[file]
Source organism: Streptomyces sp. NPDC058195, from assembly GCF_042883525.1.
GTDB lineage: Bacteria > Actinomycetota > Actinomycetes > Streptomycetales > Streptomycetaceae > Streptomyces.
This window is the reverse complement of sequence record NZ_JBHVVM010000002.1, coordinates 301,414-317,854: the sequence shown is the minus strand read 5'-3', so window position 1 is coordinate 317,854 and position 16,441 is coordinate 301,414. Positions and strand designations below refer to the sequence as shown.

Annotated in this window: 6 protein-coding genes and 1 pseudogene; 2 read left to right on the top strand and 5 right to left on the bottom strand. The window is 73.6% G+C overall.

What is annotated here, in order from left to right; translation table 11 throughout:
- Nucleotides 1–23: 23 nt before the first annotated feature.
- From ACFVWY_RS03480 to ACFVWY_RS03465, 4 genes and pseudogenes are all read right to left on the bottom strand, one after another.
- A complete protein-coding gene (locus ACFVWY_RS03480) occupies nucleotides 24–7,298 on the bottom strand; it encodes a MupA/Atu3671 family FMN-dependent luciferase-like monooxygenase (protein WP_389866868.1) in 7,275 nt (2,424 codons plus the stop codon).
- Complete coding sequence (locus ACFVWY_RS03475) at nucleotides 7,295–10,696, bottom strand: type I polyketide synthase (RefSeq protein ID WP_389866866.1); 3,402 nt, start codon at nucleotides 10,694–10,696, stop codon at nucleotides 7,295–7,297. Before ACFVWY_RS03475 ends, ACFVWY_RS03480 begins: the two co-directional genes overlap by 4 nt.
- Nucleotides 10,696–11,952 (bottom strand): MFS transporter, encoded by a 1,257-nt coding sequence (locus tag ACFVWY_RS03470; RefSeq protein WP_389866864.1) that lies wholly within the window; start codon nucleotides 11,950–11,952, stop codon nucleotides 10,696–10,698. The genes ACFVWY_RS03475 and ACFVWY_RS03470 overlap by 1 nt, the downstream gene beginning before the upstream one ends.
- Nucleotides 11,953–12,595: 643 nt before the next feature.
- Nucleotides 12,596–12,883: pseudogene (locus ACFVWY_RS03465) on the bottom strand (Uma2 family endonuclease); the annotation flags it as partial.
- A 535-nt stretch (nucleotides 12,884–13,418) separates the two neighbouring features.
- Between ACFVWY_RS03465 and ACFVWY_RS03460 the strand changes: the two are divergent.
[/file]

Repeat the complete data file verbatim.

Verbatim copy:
Source organism: Streptomyces sp. NPDC058195, from assembly GCF_042883525.1.
GTDB lineage: Bacteria > Actinomycetota > Actinomycetes > Streptomycetales > Streptomycetaceae > Streptomyces.
This window is the reverse complement of sequence record NZ_JBHVVM010000002.1, coordinates 301,414-317,854: the sequence shown is the minus strand read 5'-3', so window position 1 is coordinate 317,854 and position 16,441 is coordinate 301,414. Positions and strand designations below refer to the sequence as shown.

Annotated in this window: 6 protein-coding genes and 1 pseudogene; 2 read left to right on the top strand and 5 right to left on the bottom strand. The window is 73.6% G+C overall.

What is annotated here, in order from left to right; translation table 11 throughout:
- Nucleotides 1–23: 23 nt before the first annotated feature.
- From ACFVWY_RS03480 to ACFVWY_RS03465, 4 genes and pseudogenes are all read right to left on the bottom strand, one after another.
- A complete protein-coding gene (locus ACFVWY_RS03480) occupies nucleotides 24–7,298 on the bottom strand; it encodes a MupA/Atu3671 family FMN-dependent luciferase-like monooxygenase (protein WP_389866868.1) in 7,275 nt (2,424 codons plus the stop codon).
- Complete coding sequence (locus ACFVWY_RS03475) at nucleotides 7,295–10,696, bottom strand: type I polyketide synthase (RefSeq protein ID WP_389866866.1); 3,402 nt, start codon at nucleotides 10,694–10,696, stop codon at nucleotides 7,295–7,297. Before ACFVWY_RS03475 ends, ACFVWY_RS03480 begins: the two co-directional genes overlap by 4 nt.
- Nucleotides 10,696–11,952 (bottom strand): MFS transporter, encoded by a 1,257-nt coding sequence (locus tag ACFVWY_RS03470; RefSeq protein WP_389866864.1) that lies wholly within the window; start codon nucleotides 11,950–11,952, stop codon nucleotides 10,696–10,698. The genes ACFVWY_RS03475 and ACFVWY_RS03470 overlap by 1 nt, the downstream gene beginning before the upstream one ends.
- Nucleotides 11,953–12,595: 643 nt before the next feature.
- Nucleotides 12,596–12,883: pseudogene (locus ACFVWY_RS03465) on the bottom strand (Uma2 family endonuclease); the annotation flags it as partial.
- A 535-nt stretch (nucleotides 12,884–13,418) separates the two neighbouring features.
- Between ACFVWY_RS03465 and ACFVWY_RS03460 the strand changes: the two are divergent.